February 8, 2012
By: CBS News Staff
Americans get too much sodium, according to a new government report. That fact may not come as a shock to a fast food nation, but what’s surprising is where the sodium comes from.
Sodium overkill: Top 10 culprits in U.S. diet
For the report – released Feb. 7 – the Centers for Disease Control and Prevention compiled a list of the top 10 sources of sodium in the U.S. diet. These 10 foods were found responsible for 44 percent of all sodium consumed, HealthPop reported.
But salty snacks, such as potato chips, were last on the list.
“Potato chips, pretzels, and popcorn – which we think of as the saltiest foods in our diet – are only No. 10,” said CDC Director Dr. Thomas Frieden.
If not salty snacks, then what was the biggest contributor of sodium? Bread and rolls – accounting for twice as much sodium as salty junk food.
Breads and rolls aren’t really saltier than many of the other foods, but people tend to eat a lot of them, said Mary Cogswell, a CDC senior scientist who co-authored the report.
Registered dietitian Amy Jamieson-Petonic, director of wellness coaching at Cleveland Clinic and spokesperson for the Academy of Nutrition and Dietetics, told HealthPop that she recommends opting for breads with “low sodium” on the label, and avoiding salty meats in sandwiches.
Salt is the main source of sodium for most people, and sodium increases the risk for high blood pressure, a major cause of heart disease and stroke. Health officials say most Americans get too much salt, mostly from processed and restaurant foods – not added from the salt shaker.
Dietary guidelines recommend no more than 2,300 milligrams of sodium a day, equal to about a teaspoon of salt. Certain people, such as those with high blood pressure, should eat even less. But average sodium consumption in the U.S. is around 3,300 milligrams, the CDC study found. Only 1 in 10 Americans meet the teaspoon guideline.
“It’s possible to eat a whole bunch of sodium without it seeming salty,” John Hayes, an assistant professor of food science at Penn State, said.
Other items on the list include soups, pizza, cold cuts and cured meats, and pasta dishes.
The amount of sodium in food types can vary. For example, a slice of white bread can have between 80 and 230 milligrams of sodium. A cup of canned chicken noodle soup has between 100 and 940 milligram. A small 1 ounce bag of potato chips ranges from 50 to 200 milligrams.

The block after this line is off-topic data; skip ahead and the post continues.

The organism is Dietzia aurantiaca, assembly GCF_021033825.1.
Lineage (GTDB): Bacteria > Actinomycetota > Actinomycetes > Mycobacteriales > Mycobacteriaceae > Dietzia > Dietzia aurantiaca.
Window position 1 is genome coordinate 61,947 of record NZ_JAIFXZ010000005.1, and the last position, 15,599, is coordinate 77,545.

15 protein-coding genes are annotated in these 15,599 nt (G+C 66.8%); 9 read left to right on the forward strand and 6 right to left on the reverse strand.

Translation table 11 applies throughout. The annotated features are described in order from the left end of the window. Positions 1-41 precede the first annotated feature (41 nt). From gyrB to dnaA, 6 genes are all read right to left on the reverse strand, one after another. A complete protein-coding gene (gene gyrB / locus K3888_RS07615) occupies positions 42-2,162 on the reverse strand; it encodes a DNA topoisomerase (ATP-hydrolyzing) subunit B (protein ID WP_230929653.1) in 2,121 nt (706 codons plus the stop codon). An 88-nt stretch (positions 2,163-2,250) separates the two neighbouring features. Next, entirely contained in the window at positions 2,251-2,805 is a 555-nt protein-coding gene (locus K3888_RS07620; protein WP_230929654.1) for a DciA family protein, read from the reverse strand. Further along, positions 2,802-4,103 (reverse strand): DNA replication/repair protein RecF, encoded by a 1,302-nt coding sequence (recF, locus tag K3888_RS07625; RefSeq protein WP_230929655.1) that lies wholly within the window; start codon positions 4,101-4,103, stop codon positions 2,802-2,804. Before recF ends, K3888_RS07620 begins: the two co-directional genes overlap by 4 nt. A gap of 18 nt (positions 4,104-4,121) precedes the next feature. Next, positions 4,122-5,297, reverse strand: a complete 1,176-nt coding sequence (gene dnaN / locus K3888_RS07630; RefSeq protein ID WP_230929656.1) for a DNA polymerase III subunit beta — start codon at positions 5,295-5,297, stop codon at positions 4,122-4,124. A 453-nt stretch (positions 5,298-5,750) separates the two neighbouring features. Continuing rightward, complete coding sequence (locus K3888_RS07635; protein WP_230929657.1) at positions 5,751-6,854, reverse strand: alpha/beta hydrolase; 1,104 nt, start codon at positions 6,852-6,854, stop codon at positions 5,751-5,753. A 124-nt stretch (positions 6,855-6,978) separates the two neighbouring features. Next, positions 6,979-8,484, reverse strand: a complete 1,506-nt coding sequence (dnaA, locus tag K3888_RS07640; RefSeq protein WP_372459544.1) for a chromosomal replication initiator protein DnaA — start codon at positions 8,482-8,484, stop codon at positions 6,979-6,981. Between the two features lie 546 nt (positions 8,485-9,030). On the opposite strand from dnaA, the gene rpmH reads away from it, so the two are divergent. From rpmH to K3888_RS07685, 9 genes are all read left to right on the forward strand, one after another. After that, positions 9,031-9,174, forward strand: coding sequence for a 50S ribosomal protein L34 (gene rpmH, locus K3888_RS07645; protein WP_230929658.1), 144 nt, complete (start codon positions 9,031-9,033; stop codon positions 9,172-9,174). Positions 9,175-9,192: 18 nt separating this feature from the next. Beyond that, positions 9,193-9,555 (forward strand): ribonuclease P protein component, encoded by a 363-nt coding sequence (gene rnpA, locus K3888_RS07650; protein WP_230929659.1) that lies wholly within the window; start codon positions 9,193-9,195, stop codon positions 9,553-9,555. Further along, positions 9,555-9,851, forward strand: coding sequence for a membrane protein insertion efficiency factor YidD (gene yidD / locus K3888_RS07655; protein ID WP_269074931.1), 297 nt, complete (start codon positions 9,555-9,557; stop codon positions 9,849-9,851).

The new CDC report is based on surveys of more than 7,200 people in 2007 and 2008, including nearly 3,000 children. Participants were surveyed twice, each time answering detailed questions about what they had eaten over the previous day.
What should people do to cut their sodium intake?
“Cooking fresh food at home is the best way to lower sodium,” Samantha Heller, a dietitian and clinical nutrition coordinator at the Center for Cancer Care at Griffin Hospital in Derby, Conn., told HealthDay.
June 20th, 2011
By: Mike Adams
If you read the ingredients label on a loaf of bread, you will usually find an ingredient listed there as L-cysteine. This is a non-essential amino acid added to many baked goods as a dough conditioner in order to speed industrial processing. It’s usually not added directly to flour intended for home use, but you’ll find it throughout commercial breads such as pizza dough, bread rolls and pastries.
While some L-cysteine is directly synthesized in laboratories, most of it is extracted from a cheap and abundant natural protein source: human hair. The hair is dissolved in acid and L-cysteine is isolated through a chemical process, then packaged and shipped off to commercial bread producers. Besides human hair, other sources of L-cysteine include chicken feathers, duck feathers, cow horns and petroleum byproducts.
Most of the hair used to make L-cysteine is gathered from the floors of barbershops and hair salons in China, by the way.
While the thought of eating dissolved hair might make some people uneasy, most Western consumers ultimately have no principled objections doing so. For Jews and Muslims, however, hair-derived L-cysteine poses significant problems. Muslims are forbidden from eating anything derived from a human body, and many rabbis forbid hair consumption for similar reasons. Even rabbis who permit the consumption of hair would forbid it if it came from corpses — and since much L-cysteine comes from China, where sourcing and manufacturing practices are notoriously questionable, this is a real concern. In one case, a rabbi forbade the consumption of L-cysteine because the hair had been harvested during a ritual at a temple in India.